– Actually, the EU doesn’t have a strategy for reconciliation in post-conflict societies, including those created by the breakup of the former Yugoslavia.  For a time, while the Hague Tribunal was still conducting investigations into the crimes, the EU was demanding cooperation with this court as a pre-condition for any progress in the accession process, but only at the level of specific deeds (the arrest and transfer of all the accused, the handover of relevant police and military documents, the ensuring that the  witnesses summoned appear before the court, etc.).  All of the accused have now been transferred, their trials are underway before the Hague Tribunal, and it seems as if the EU has sent a message to the political leaders in the Region that “dispensing criminal justice was now solely in their hands”.

Is this constant demand – I will acknowledge your victims if you acknowledge mine – a normal situation which could lead to true acknowledgment and recognition?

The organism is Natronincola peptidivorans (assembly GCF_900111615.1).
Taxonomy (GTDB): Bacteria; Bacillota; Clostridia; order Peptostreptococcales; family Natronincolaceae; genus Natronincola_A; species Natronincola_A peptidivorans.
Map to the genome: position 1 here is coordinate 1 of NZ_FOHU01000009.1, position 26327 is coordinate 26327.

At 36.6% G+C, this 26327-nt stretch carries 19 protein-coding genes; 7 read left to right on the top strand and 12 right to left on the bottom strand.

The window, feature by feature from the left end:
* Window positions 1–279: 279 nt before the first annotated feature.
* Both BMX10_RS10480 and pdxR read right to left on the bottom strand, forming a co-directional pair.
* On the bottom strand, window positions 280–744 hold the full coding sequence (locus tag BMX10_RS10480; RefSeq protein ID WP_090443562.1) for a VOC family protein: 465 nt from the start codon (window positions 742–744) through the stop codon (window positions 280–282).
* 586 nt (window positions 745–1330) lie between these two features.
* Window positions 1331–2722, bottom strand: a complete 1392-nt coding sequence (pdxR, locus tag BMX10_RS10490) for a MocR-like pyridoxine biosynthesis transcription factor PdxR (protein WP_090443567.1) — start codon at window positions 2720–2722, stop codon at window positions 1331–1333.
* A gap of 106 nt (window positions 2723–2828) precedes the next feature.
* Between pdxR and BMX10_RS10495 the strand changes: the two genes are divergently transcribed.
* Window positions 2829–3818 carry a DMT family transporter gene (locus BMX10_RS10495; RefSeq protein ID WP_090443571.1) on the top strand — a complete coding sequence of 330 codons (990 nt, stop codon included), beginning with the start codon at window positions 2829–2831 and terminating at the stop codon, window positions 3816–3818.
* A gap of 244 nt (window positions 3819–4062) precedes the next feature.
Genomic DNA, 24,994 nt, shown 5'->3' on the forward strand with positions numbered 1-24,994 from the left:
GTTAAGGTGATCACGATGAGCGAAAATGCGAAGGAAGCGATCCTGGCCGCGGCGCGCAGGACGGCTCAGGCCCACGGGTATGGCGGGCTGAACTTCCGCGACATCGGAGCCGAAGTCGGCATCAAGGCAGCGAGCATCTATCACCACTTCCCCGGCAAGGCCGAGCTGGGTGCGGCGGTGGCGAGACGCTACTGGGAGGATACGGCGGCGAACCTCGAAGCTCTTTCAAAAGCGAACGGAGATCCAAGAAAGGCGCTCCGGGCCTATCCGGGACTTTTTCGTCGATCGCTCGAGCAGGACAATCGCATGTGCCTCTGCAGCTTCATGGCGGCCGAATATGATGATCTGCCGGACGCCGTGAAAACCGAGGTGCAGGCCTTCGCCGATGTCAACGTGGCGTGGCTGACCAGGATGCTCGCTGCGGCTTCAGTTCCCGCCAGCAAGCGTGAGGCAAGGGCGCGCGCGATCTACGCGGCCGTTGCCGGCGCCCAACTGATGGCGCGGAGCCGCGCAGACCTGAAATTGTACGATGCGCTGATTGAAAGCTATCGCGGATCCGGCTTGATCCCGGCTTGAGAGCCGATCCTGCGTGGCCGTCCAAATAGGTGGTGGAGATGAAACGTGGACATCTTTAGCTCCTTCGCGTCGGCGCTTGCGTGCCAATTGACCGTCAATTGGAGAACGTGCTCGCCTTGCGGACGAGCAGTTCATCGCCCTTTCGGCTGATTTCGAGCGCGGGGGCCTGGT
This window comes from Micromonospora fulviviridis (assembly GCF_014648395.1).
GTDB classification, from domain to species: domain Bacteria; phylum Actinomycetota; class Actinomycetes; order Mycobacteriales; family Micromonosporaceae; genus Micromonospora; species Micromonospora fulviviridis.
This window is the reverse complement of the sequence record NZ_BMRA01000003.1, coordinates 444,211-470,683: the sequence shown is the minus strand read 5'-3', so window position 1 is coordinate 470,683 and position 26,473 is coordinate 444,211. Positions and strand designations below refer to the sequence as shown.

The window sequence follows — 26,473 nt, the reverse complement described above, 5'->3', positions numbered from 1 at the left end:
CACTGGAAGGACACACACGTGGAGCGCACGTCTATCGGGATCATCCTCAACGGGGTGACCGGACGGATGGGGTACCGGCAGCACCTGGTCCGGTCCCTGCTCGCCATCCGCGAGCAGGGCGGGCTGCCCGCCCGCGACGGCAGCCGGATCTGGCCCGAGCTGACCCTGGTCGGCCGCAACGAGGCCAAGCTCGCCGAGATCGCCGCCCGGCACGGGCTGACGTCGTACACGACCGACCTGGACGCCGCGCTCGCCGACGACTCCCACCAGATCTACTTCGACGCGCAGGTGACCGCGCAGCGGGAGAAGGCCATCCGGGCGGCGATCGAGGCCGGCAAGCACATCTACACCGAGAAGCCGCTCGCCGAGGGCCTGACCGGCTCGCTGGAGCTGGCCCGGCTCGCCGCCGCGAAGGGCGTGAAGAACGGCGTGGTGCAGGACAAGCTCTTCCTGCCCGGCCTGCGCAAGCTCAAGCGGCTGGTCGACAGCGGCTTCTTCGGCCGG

– Serbian politicians – and I am primarily talking about the Prime Minister, the President and the Minister of Foreign Affairs, since they appear in the public sphere the most – have to learn from the experiences of others, they have to understand that acknowledging and showing respect for  victims from other groups is also an acknowledgment of their lives as being equally precious.  The public in the Region has seen through Serbia’s ploy to shift the responsibility for the war and redistribute it equally –  nobody will agree with that.  We already have court-established facts about the responsibility of numerous Serbian generals, including that of the war criminal Vladimir Lazarević, which (albeit indirectly) speaks volumes about the responsibility for war crimes of the Serbian institutions of state.  Serbia therefore must accept the fact that it alone has to bear the heavy burden of its past.  Thousands upon thousands of victims lost their lives at the hands of members of the Serbian MUP or JNA/VJ.  These facts cannot be changed, but we  have yet to draw certain lessons from them.